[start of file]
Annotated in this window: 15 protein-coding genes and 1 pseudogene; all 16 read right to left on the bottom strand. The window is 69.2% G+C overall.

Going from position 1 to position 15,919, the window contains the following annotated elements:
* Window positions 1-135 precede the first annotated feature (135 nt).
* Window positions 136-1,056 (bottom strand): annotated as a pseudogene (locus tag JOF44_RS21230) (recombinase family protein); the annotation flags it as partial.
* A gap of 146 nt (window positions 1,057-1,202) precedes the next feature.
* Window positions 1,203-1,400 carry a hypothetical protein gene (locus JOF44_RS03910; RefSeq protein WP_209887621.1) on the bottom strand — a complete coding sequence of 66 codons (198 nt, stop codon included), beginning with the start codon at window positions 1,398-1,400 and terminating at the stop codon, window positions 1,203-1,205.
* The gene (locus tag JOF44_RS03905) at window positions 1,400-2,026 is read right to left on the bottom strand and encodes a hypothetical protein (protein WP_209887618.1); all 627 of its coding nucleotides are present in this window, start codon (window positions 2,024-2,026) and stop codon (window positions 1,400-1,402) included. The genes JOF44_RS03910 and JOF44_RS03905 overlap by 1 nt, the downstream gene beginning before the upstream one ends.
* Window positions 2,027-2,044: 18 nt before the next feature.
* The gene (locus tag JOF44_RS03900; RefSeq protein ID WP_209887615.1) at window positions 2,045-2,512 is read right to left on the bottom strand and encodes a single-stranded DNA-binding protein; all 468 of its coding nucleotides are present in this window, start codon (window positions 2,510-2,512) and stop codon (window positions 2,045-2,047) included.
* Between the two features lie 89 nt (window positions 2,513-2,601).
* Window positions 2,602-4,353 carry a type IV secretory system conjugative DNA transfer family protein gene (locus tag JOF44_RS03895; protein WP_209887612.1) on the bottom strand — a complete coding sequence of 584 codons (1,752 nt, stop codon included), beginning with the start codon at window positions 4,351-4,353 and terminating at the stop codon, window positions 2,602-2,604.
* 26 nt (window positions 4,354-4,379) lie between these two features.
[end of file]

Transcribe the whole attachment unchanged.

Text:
Annotated in this window: 15 protein-coding genes and 1 pseudogene; all 16 read right to left on the bottom strand. The window is 69.2% G+C overall.

Going from position 1 to position 15,919, the window contains the following annotated elements:
* Window positions 1-135 precede the first annotated feature (135 nt).
* Window positions 136-1,056 (bottom strand): annotated as a pseudogene (locus tag JOF44_RS21230) (recombinase family protein); the annotation flags it as partial.
* A gap of 146 nt (window positions 1,057-1,202) precedes the next feature.
* Window positions 1,203-1,400 carry a hypothetical protein gene (locus JOF44_RS03910; RefSeq protein WP_209887621.1) on the bottom strand — a complete coding sequence of 66 codons (198 nt, stop codon included), beginning with the start codon at window positions 1,398-1,400 and terminating at the stop codon, window positions 1,203-1,205.
* The gene (locus tag JOF44_RS03905) at window positions 1,400-2,026 is read right to left on the bottom strand and encodes a hypothetical protein (protein WP_209887618.1); all 627 of its coding nucleotides are present in this window, start codon (window positions 2,024-2,026) and stop codon (window positions 1,400-1,402) included. The genes JOF44_RS03910 and JOF44_RS03905 overlap by 1 nt, the downstream gene beginning before the upstream one ends.
* Window positions 2,027-2,044: 18 nt before the next feature.
* The gene (locus tag JOF44_RS03900; RefSeq protein ID WP_209887615.1) at window positions 2,045-2,512 is read right to left on the bottom strand and encodes a single-stranded DNA-binding protein; all 468 of its coding nucleotides are present in this window, start codon (window positions 2,510-2,512) and stop codon (window positions 2,045-2,047) included.
* Between the two features lie 89 nt (window positions 2,513-2,601).
* Window positions 2,602-4,353 carry a type IV secretory system conjugative DNA transfer family protein gene (locus tag JOF44_RS03895; protein WP_209887612.1) on the bottom strand — a complete coding sequence of 584 codons (1,752 nt, stop codon included), beginning with the start codon at window positions 4,351-4,353 and terminating at the stop codon, window positions 2,602-2,604.
* 26 nt (window positions 4,354-4,379) lie between these two features.